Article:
Development of Target Reaching Gesture Map in the Cortex and Its Relation to the Motor Map: A Simulation Study
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The motor maps in the cortex are topologically organized, just like the sensory cortical maps, where nearby locations in the map represent behaviors of similar kinds. However, there is not much research on how such motor maps are formed. In this paper, as a first step in this direction, we developed a target reaching gesture map using a self-organizing map model of cortical development (the GCAL model, a simplified yet enhanced version of the LISSOM model). The inputs were target reaching behavior of a two-joint arm on a 2D plane (2 DOF), encoded as a time-lapse image where time was encoded as the pixel intensity. For training, 20,000 random arm movements were generated where each arm movement started at a random initial location and moved toward one of 24 predefined target locations. The resulting gesture map showed global topological order where nearby neurons represented gestures toward nearby target locations, comparable to the motor map reported in the experimental literature. Although our simulations were based on a sensory cortical map development framework, the results suggest that it could be easily adapted to transition into motor map development. Our work is an important first step toward a fully motor-based motor map development (e.g. using proprioceptive input), and we expect the findings reported in this paper to help us better understand the general nature of cortical map development, not just for the sensory but also for the motor modality. © Springer International Publishing Switzerland 2014.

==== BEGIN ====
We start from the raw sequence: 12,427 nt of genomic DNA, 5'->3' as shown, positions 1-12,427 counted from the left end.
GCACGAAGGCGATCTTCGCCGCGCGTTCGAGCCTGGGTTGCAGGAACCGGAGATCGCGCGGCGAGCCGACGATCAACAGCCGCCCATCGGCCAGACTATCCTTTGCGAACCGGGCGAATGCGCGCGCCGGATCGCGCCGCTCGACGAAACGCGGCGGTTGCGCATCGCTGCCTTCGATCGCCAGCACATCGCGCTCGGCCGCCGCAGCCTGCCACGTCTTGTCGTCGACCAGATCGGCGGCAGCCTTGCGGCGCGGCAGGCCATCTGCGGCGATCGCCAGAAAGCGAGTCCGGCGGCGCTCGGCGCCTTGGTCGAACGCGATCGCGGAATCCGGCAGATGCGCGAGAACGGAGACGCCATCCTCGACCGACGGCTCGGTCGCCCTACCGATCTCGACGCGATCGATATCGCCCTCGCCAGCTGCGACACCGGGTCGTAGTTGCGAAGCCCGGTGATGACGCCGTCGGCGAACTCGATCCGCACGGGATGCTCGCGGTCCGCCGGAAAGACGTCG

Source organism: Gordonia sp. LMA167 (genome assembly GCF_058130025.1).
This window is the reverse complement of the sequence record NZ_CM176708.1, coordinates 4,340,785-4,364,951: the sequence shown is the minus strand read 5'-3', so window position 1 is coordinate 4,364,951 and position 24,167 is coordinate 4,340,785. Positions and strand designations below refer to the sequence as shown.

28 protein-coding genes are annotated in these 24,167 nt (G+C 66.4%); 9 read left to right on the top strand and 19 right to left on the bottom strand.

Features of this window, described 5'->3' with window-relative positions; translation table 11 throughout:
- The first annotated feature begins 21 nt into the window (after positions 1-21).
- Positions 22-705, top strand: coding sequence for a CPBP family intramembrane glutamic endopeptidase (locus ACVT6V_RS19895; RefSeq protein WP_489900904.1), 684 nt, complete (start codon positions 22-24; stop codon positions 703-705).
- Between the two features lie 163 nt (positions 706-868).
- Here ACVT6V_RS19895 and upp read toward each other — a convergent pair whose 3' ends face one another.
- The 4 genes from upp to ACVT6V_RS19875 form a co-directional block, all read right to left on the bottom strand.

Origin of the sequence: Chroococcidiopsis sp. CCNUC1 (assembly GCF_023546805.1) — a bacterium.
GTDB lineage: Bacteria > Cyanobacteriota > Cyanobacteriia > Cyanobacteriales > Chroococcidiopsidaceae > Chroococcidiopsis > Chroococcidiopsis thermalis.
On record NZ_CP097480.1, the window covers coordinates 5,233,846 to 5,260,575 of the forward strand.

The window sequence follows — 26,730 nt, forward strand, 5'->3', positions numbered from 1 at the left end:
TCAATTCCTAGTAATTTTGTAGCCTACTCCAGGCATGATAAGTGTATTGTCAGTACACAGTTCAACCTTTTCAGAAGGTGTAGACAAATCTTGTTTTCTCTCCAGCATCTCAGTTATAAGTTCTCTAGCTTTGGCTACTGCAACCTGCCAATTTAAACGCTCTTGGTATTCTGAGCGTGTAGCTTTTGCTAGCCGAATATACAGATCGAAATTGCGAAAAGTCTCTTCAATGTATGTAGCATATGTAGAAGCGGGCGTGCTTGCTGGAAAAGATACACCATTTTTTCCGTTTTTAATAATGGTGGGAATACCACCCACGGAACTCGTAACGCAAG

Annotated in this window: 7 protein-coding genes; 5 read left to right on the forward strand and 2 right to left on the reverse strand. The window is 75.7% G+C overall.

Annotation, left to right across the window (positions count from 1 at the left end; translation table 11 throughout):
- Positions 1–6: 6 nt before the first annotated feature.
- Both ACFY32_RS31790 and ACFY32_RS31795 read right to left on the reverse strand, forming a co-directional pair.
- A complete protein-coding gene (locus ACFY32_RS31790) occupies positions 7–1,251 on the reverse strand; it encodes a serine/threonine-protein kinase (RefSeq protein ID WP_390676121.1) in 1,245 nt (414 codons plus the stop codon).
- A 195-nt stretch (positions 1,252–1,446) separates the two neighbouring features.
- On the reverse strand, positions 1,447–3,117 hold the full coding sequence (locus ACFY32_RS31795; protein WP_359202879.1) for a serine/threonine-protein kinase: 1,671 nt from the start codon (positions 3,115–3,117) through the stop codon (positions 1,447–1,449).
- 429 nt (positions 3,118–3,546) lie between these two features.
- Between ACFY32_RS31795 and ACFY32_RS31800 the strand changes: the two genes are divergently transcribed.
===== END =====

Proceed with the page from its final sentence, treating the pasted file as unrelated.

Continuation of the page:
author list (cited authors)
Yoo, J., Choi, J., & Choe, Y.